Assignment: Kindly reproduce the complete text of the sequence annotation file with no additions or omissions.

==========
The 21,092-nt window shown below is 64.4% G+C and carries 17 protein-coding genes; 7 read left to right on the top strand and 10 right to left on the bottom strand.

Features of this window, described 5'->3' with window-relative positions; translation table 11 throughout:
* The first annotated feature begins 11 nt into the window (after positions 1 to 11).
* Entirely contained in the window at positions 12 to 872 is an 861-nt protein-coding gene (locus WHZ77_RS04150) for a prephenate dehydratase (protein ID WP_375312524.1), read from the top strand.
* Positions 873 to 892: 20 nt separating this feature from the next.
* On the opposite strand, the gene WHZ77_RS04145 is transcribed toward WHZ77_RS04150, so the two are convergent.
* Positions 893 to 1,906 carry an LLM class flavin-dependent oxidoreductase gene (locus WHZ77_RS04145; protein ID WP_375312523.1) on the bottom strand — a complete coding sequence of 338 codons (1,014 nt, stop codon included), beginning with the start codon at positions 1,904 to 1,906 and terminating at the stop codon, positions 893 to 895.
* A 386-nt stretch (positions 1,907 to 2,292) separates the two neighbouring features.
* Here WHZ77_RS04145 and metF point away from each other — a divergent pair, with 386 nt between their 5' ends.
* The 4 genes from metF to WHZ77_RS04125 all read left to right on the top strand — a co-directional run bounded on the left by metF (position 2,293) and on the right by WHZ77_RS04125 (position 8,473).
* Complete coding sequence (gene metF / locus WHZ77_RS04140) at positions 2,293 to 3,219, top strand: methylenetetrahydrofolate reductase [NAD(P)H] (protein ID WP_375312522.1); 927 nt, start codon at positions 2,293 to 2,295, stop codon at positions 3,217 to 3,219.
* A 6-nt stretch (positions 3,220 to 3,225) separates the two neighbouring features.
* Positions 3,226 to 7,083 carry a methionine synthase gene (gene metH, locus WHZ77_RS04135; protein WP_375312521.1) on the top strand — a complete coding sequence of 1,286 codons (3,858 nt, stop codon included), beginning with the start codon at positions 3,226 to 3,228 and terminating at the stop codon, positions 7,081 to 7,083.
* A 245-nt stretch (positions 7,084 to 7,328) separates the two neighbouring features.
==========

The 21,092-nt window shown below is 64.4% G+C and carries 17 protein-coding genes; 7 read left to right on the top strand and 10 right to left on the bottom strand.

Features of this window, described 5'->3' with window-relative positions; translation table 11 throughout:
* The first annotated feature begins 11 nt into the window (after positions 1 to 11).
* Entirely contained in the window at positions 12 to 872 is an 861-nt protein-coding gene (locus WHZ77_RS04150) for a prephenate dehydratase (protein ID WP_375312524.1), read from the top strand.
* Positions 873 to 892: 20 nt separating this feature from the next.
* On the opposite strand, the gene WHZ77_RS04145 is transcribed toward WHZ77_RS04150, so the two are convergent.
* Positions 893 to 1,906 carry an LLM class flavin-dependent oxidoreductase gene (locus WHZ77_RS04145; protein ID WP_375312523.1) on the bottom strand — a complete coding sequence of 338 codons (1,014 nt, stop codon included), beginning with the start codon at positions 1,904 to 1,906 and terminating at the stop codon, positions 893 to 895.
* A 386-nt stretch (positions 1,907 to 2,292) separates the two neighbouring features.
* Here WHZ77_RS04145 and metF point away from each other — a divergent pair, with 386 nt between their 5' ends.
* The 4 genes from metF to WHZ77_RS04125 all read left to right on the top strand — a co-directional run bounded on the left by metF (position 2,293) and on the right by WHZ77_RS04125 (position 8,473).
* Complete coding sequence (gene metF / locus WHZ77_RS04140) at positions 2,293 to 3,219, top strand: methylenetetrahydrofolate reductase [NAD(P)H] (protein ID WP_375312522.1); 927 nt, start codon at positions 2,293 to 2,295, stop codon at positions 3,217 to 3,219.
* A 6-nt stretch (positions 3,220 to 3,225) separates the two neighbouring features.
* Positions 3,226 to 7,083 carry a methionine synthase gene (gene metH, locus WHZ77_RS04135; protein WP_375312521.1) on the top strand — a complete coding sequence of 1,286 codons (3,858 nt, stop codon included), beginning with the start codon at positions 3,226 to 3,228 and terminating at the stop codon, positions 7,081 to 7,083.
* A 245-nt stretch (positions 7,084 to 7,328) separates the two neighbouring features.